Wagner syndrome is a very rare hereditary disorder that causes progressive vision loss. Loss of vision usually begins in adulthood, although some individuals are affected in adolescence. Vision progressively worsens with age.
In people with Wagner syndrome, the light-sensitive tissue that lines the back of the eye (the retina) becomes thin and may separate from the back of the eye (retinal detachment). The blood vessels within the retina may also be abnormal. Additionally, the thick, clear gel that fills the eyeball (the vitreous) becomes watery and thin (vitreous degeneration). Some people with Wagner syndrome have blurred vision because of ectopic fovea, an abnormality in which the part of the retina responsible for sharp central vision is out of place. Affected individuals may also experience nearsightedness (myopia) or a clouding of the lens of the eye (cataract).
How common is Wagner syndrome?
Wagner syndrome is a rare disorder, although its exact prevalence is unknown. Approximately 50 families affected by the disorder have been identified worldwide.
What is the History related to Wagner syndrome?
In 1938 Hans Wagner described 13 members of a Canton Zurich family with a peculiar lesion of the vitreous and retina. Ten additional affected members were observed by Boehringer et al. in 1960 and 5 more by Ricci in 1961. In Holland Jansen in 1962 described 2 families with a total of 39 affected persons. Alexander and Shea in 1965 reported a family. In the last report, characteristic facies (epicanthus, broad sunken nasal bridge, receding chin) was noted. Genu valgum was present in all. In addition to typical changes in the vitreous, retinal detachment occurs in some and cataract is another complication.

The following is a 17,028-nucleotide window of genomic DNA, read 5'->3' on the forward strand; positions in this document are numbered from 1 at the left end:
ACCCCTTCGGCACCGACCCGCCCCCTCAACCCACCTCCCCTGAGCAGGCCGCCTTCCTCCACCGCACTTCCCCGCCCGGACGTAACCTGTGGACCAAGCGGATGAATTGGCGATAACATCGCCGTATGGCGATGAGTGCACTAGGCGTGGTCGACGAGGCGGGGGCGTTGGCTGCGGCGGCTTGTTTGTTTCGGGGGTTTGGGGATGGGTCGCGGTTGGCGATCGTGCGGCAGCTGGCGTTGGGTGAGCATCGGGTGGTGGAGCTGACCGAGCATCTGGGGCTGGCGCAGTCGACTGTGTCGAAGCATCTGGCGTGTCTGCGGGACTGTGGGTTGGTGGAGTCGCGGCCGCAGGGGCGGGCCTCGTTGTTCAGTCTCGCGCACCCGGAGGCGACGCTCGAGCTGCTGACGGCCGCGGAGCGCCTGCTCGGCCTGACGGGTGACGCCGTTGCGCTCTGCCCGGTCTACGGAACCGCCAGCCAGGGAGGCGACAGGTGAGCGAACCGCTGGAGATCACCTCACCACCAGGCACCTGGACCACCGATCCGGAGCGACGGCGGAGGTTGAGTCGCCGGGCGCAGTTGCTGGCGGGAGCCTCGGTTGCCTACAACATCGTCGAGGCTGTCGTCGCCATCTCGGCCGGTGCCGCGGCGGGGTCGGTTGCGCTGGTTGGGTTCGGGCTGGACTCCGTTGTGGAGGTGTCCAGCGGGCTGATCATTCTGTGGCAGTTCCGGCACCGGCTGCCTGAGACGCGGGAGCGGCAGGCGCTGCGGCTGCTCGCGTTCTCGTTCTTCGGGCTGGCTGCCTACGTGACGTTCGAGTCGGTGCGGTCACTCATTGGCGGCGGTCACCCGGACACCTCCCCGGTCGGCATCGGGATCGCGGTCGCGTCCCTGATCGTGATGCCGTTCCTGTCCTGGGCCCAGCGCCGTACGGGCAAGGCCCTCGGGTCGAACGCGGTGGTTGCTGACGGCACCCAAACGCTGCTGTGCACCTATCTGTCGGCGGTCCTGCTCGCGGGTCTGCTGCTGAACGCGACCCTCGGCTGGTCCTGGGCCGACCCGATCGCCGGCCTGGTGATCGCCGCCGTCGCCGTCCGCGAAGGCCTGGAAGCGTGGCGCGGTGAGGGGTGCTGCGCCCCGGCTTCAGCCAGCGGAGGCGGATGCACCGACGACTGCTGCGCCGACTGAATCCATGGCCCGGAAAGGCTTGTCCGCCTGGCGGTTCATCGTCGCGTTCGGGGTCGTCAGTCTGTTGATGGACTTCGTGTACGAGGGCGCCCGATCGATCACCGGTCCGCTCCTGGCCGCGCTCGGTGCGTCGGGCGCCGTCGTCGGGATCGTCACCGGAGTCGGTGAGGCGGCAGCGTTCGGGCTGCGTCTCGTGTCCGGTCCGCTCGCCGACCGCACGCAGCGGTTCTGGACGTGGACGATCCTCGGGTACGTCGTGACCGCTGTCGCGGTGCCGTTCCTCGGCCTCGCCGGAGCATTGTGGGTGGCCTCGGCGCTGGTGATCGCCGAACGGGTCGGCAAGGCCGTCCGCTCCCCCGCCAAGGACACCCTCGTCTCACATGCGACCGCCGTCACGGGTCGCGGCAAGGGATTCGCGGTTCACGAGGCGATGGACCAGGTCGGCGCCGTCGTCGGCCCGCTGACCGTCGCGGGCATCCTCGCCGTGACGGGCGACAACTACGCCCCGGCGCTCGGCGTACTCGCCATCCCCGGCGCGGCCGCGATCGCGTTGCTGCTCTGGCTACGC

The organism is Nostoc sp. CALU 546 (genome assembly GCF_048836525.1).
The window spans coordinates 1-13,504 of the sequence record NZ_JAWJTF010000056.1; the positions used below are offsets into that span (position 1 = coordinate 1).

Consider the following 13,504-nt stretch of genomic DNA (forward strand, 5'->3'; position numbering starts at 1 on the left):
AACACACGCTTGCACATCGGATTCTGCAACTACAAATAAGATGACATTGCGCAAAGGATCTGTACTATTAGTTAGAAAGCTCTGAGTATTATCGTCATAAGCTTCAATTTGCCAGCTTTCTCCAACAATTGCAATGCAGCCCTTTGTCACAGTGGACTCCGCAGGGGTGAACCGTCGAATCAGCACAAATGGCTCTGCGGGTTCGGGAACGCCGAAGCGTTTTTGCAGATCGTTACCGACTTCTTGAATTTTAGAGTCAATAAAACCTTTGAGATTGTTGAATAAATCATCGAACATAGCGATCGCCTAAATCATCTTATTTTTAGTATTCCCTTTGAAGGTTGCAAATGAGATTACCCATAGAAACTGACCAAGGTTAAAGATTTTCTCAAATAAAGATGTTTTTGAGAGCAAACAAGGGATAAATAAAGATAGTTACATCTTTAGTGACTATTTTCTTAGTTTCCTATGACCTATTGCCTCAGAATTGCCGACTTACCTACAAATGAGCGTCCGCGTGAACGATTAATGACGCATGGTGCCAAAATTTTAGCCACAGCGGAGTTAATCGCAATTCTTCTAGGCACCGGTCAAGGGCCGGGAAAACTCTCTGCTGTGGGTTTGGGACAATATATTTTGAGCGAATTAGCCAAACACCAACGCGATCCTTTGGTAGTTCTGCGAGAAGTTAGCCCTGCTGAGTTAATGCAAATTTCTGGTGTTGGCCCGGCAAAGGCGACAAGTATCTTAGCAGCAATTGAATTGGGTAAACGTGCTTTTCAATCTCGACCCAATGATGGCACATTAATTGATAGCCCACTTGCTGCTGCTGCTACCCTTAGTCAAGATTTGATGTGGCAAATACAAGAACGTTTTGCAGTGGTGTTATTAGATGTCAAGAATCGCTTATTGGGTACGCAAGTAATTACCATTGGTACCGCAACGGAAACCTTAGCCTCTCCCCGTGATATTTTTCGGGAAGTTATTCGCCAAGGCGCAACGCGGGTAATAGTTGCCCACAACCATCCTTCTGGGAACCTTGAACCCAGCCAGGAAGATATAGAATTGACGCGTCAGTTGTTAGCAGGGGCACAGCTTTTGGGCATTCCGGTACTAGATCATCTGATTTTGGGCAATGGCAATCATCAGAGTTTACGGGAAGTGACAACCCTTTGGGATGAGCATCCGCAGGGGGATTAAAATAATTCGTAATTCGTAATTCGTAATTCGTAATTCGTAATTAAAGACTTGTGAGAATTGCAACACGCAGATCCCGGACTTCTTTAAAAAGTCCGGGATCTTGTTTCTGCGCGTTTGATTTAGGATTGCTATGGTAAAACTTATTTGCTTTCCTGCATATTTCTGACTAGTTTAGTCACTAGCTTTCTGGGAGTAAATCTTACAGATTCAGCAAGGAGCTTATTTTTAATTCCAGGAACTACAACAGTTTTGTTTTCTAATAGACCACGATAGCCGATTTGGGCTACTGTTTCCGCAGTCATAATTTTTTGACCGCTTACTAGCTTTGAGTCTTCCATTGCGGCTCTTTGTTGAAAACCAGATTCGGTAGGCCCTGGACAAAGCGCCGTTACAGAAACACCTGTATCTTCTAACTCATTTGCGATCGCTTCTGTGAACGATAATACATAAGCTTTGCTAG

Wagner's syndrome has been used as a synonym for Stickler's syndrome. Since there may be more than one type of Wagner syndrome, differentiation from Stickler's syndrome is difficult, and authors disagree as to whether these are the same entity. It may be that Wagner has skeletal effects, but not the joint and hearing problems of Stickler's syndrome. Blair et al. in 1979 concluded that the Stickler and Wagner syndromes are the same disorder. However, retinal detachment, which is a feature of Stickler' syndrome, was not noted in any of the 28 members of the original Swiss family studied by Wagner in 1938 and later by Boehringer in 1960 and Ricci in 1961.
An exhaustive genetics study of blood from 54 patients found everyone with Wagner's disease has the same eight "markers," a genetic fingerprint that sets them apart from those with healthy eyes.
The gene involved helps regulate how the body makes collagen, a sort of chemical glue that holds tissues together in many parts of the body. This particular collagen gene only becomes active in the jelly-like material that fills the eyeball; in Wagner's disease this "vitreous" jelly grabs too tightly to the already weak retina and pulls it away.
Most people with the disease need laser repairs to the retina, and about 60 per cent need further surgery.